Speaking of which, I have a new email address: dd_tko at yahoo dot com. I couldn’t take typing in “ddknockedup” one more time without feeling mocked by my own failures.

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I didn’t have a title for this post until I got done writing it. After I typed it in, I looked at it and started crying.

no. 460 – Moving On in a Manic-Kind-of-Way

I’m feeling better, relatively speaking. My ass is a little sore from kicking myself for doing something no infertile woman who has a history of miscarriages should do, and that was calculating the due date. Stupid. Stupid. Stupid. February 8, 2008, in case you were wondering.

Speaking of miscarriages, to clarify, this was my fourth. Sorry for the confusion. I have the category for fifth pregnancy as I am giving credit to that time when I was fertile, had a normal pregnancy and gave birth to my son, X. Can you believe that when I started blogging he was three? He’s now five. How time flies when you’re having spontaneous abortions. A rather gruesome thought, no?

When I talked to Dr. Blinksalot on Tuesday, she said that she and all of the staff were quite upset by this sad turn of events. I’ve become the office underdog. I wish I could say that it would boost my rank from the bottom to closer to the top of the donor egg list.

I have to admit that I really thought karma was on our side this time, as I know you did, too. Mr. DD’s count was back up. I had several good follicles. What you probably didn’t know is that we had used up all of our injectables, even the PIO. Surely that should have been a sign that we would need no more? I guess that was karma’s way of not only administering a judo chop to the side of my head but giving me an atomic wedgie. I won’t need much for a donor egg cycle, either.

Speaking of such, I wondered how easy it would be to find information on becoming an egg donor so of course I googled “become an egg donor” and some of the stuff I found gave me the huzz, quite frankly. This site in particular because of their “glamour shots” of donors in combination with the ages. 20, 21, 22? As nice as I’m sure their eggs are, I kind of like the policy my clinic follows and that is they want their donors to have already had “normal” children. These 20-somethings are still children, in my opinion. I’m old enough to be their mother. Hmmm, now there’s a cheery thought.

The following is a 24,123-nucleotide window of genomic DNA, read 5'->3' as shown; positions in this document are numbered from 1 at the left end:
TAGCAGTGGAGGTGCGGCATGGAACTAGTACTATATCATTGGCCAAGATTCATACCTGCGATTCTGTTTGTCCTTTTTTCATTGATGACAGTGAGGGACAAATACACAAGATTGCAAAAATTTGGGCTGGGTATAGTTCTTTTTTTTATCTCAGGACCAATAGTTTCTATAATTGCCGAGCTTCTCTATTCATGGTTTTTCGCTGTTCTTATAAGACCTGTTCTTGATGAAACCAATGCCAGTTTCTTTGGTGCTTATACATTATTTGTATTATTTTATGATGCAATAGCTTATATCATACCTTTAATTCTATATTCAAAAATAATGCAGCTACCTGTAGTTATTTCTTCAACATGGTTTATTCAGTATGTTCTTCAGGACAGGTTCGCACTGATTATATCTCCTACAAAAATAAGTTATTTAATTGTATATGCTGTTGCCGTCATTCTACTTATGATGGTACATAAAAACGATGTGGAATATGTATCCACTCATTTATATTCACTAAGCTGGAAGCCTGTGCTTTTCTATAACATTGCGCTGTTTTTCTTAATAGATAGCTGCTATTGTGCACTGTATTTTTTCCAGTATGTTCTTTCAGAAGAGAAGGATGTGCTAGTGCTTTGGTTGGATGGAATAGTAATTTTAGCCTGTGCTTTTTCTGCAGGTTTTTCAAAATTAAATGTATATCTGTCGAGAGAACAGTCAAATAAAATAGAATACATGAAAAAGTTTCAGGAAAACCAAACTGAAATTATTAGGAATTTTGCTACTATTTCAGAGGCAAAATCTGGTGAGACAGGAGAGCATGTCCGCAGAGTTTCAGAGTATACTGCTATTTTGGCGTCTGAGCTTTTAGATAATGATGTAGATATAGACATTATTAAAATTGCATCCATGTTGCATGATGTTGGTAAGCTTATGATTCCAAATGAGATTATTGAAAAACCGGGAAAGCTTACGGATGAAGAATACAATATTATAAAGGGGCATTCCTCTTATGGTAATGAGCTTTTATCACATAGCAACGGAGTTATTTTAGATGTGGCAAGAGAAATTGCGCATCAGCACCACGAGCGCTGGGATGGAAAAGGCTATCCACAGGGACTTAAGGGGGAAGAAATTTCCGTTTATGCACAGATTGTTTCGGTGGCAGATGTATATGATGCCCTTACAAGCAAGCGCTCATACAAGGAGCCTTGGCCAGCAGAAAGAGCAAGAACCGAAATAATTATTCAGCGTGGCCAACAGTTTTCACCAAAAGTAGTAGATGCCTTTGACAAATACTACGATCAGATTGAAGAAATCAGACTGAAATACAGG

Many of you offered a hand in helping me if there was anything I needed. I thought of something some of you might actually be able to do. If you know someone who may qualify as an egg donor with our clinic (late 20’s, early 30’s, have completed their family, and an understanding that becoming an egg donor will not pay the kids’ college tuition, and live in either Nebraska or Iowa) maybe you can suggest they check out this site for more details. My clinic is the first one (hint, hint).

Yes, I am pandering for eggs. I will what is in my powers to do.

Segway of sorts. Have you all seen this??! My husband thought we should get one and use it. I said we’ve already paid hundreds and hundreds of dollars to know that my FSH is crap, and his motility is crap, so why would I pay another $100 to confirm that? Especially since it’s all irrelevant as we move on to Plan K, Subsection 42, Paragraph 3 that theoretically eliminates the crap? I did however, share the website with someone I know trying to get pregnant…

Before I go, I want to thank Mel and her husband for sending us flowers when you heard of our recent loss. I had them delivered to me at work. The lilies fill the hallway with their heavy, summer scent.